El Picaflor (The Hummingbird) was written around 1995. The cheerful work of South American inspiration in D major revolves around the theme of the hummingbird going from flower to flower and his adventures. There is a central section that invites to romance or a dream, before the reprise, and final coda. John gave me a copy of the original score before it was printed and told me how he imagined it to sound.

XL, This was written for Gabriella Dall’Olio on her 40th Birthday, as a birthday present. The original bears the handwriting ‘for she who excels in many things’….a pun and an elegant game of words, since XL is also 40 in Roman numbers, and Gabriella is of Italian origins. The short miniature uses a theme from one of John’s string quartets.

Two Miniatures for Oboe and Harp bear only the titles “And From A Turret I’ll Behold My Love “To Leave Her So, And Not Once Say Farewell” and sound like an aria or lament, andante sostenuto, followed by a quick dance, allegro di bravura.

Sonatina for violin and harp. This work was originally written for mouth harmonica and harp, and specifically written for Tommy Reilly and Skaila Kanga in 1981/82, who played it for the BBC and recorded it. When Tommy stopped performing on the harmonica, John decided to transcribe the work for Violin, in a way acknowledging that ‘had world events not prevented him from completing his studies of that instrument. His playing was ways inspired by violinists, and that is why this reworking of the piece now appears as a logical development’.

Prelude, Song and Dance for six harps. This work was composed around 1978 and premiered In Holland in 1979; it  should be described as a concerto for solo harp with five ripieno harps accompanying, allowing the soloist freedom with the textural and harmonic interest a harp ensemble can produce. The interval of a semitone is important: the prelude opens with bitonal chords D major and C# major, and the clash is always present. The Prelude resolve the dissonances with a comfortable resolution. The Song also starts with a semitone and becomes a lyrical melody, utilising F major and Gb minor as chromatic tension. “The Dance is nothing of the sort: I could not think of a better title”. The semitone is now a grace note. “A 3/8 motif sounds as though it must become a fugue. It never does[….] The work ends in D major, with just a hint of C# piquancy”.

The Enzyme Song.

The night the enzymes had their ball with fun and food and drink for all, aperitifs and nibbl’d bites did wonders for their appetites. Hours D’oeuvres, salmon smok’d and svelte slipp’d quickly underneath the belt, with melon and a Melba toast a fitting prelude to the roast. Appropriate windows, like tidal vases, slurp’d around the little braves who dealt impartially with beans,  courgettes and peas and aubergines. All smothered by sauce bordelaise there seem’d enough for days and days. With each new dish a fitting wine would circulate right down the line; amd Fred, a connoisseur who knew, identified each premier cru and chateau by its fine bouquet. It was, he said, a splendid day. Desserts, flambéed with loving care, and cheeses – Fred adores Gruyère- came floating down as if from heaven from eight to quarter past eleven. Event’ally one could detect the infrastructure, not erect, was groaning by the rubbish bin: Oh God!, I’ve really done it in! But, careless of the pin and noise, old Fred, and the Enzyme boys continues to break down the slime into components parts. In time, Fred contemplated with a shiver, ten arteries would fur, and liver, give up the unequal task. But what more could an Enzyme ask, than such rich plenty? What a roast, what splendid food! Let’s raise a toast, together, let us all repeat: you are, what your enzymes eat!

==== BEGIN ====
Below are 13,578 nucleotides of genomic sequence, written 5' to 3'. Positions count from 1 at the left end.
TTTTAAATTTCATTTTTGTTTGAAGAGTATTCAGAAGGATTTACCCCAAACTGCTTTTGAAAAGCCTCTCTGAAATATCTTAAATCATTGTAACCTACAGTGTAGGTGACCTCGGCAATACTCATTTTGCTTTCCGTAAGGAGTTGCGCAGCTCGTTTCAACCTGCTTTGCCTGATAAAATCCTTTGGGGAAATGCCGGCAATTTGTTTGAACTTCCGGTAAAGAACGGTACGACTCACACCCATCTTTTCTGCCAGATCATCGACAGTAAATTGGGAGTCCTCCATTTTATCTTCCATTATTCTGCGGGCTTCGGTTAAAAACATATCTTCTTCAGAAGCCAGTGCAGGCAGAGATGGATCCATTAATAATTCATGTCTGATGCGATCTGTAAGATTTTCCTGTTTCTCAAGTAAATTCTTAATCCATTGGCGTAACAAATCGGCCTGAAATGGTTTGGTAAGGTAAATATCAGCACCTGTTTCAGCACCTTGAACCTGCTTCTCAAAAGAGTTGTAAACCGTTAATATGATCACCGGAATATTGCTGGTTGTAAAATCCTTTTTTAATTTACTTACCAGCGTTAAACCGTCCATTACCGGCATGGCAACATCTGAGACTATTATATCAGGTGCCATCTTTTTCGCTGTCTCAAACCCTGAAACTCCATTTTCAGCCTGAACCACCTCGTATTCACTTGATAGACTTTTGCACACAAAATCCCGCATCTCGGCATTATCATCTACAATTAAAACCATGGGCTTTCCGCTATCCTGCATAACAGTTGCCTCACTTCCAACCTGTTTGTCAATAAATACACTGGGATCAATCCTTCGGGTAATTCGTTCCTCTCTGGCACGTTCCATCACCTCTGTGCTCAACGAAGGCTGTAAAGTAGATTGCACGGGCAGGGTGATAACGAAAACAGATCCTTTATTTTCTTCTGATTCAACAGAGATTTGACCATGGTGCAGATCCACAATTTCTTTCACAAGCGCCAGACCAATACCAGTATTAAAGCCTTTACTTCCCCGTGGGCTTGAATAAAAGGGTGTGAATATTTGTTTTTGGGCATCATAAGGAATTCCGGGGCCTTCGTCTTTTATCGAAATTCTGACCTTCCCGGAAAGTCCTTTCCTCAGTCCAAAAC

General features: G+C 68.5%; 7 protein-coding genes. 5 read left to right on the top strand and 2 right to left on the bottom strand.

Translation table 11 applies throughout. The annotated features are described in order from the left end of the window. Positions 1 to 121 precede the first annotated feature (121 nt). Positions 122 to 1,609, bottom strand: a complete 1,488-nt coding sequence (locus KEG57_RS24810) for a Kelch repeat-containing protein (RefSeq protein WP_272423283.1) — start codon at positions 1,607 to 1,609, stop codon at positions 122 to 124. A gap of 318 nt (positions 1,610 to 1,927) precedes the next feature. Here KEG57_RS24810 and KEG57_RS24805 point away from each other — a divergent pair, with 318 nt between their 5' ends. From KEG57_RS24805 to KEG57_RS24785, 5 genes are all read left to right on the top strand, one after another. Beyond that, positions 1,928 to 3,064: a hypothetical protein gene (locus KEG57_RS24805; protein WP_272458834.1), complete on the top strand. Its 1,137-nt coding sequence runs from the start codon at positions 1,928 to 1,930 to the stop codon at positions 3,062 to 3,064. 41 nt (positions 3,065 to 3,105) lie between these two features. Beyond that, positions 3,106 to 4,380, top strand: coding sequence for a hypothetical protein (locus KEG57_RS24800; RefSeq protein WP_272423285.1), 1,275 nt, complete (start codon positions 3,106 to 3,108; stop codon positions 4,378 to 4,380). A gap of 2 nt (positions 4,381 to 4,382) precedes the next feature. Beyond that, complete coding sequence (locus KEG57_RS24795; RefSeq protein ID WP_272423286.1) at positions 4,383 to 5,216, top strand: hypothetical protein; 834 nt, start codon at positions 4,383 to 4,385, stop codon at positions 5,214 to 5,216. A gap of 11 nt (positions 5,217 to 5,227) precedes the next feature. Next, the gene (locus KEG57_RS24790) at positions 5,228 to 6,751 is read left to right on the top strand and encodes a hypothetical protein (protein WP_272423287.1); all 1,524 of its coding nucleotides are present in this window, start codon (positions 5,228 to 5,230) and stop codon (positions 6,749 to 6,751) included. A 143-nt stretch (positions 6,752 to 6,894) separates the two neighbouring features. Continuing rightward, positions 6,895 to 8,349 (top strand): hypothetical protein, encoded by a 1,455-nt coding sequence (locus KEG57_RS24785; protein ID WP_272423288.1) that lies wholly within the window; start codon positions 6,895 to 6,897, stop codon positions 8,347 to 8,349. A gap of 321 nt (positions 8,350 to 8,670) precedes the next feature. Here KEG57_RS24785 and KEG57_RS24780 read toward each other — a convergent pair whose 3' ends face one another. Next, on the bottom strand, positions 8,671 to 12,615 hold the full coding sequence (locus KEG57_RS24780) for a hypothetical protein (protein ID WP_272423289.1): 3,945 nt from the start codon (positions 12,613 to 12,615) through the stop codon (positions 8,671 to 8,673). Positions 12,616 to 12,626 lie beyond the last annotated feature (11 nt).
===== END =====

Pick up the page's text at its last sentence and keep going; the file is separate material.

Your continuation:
Song for Kate, Was written for the birth of Kate, the daughter of two of John’s dearest life friends: Jenny Ward-Clarke and Michael Foss. The manuscript bears the writing: To Kate (born 19th September 1974) from John (born 19th September 1932). The words and music are from John.

Share a Birthday with a friend and that friendship never will end. Nice to know that someone will always remember. when you are lonely sing out loud; tell yourself you are one of a crowd, celebrating the nineteenth of September. If ev’ry one born on our day could join us, how exciting! We could make a birthday cake that would teach to the sky, and cover it with icing! I’ve had many years to wait, for my little birthday friend, Kate. Now you’re here, I am glad to be able to say ‘How’d you do!’ And where ever we may be, just think for a moment of me, ‘cos I’ll be saying ‘many happy returns to you’.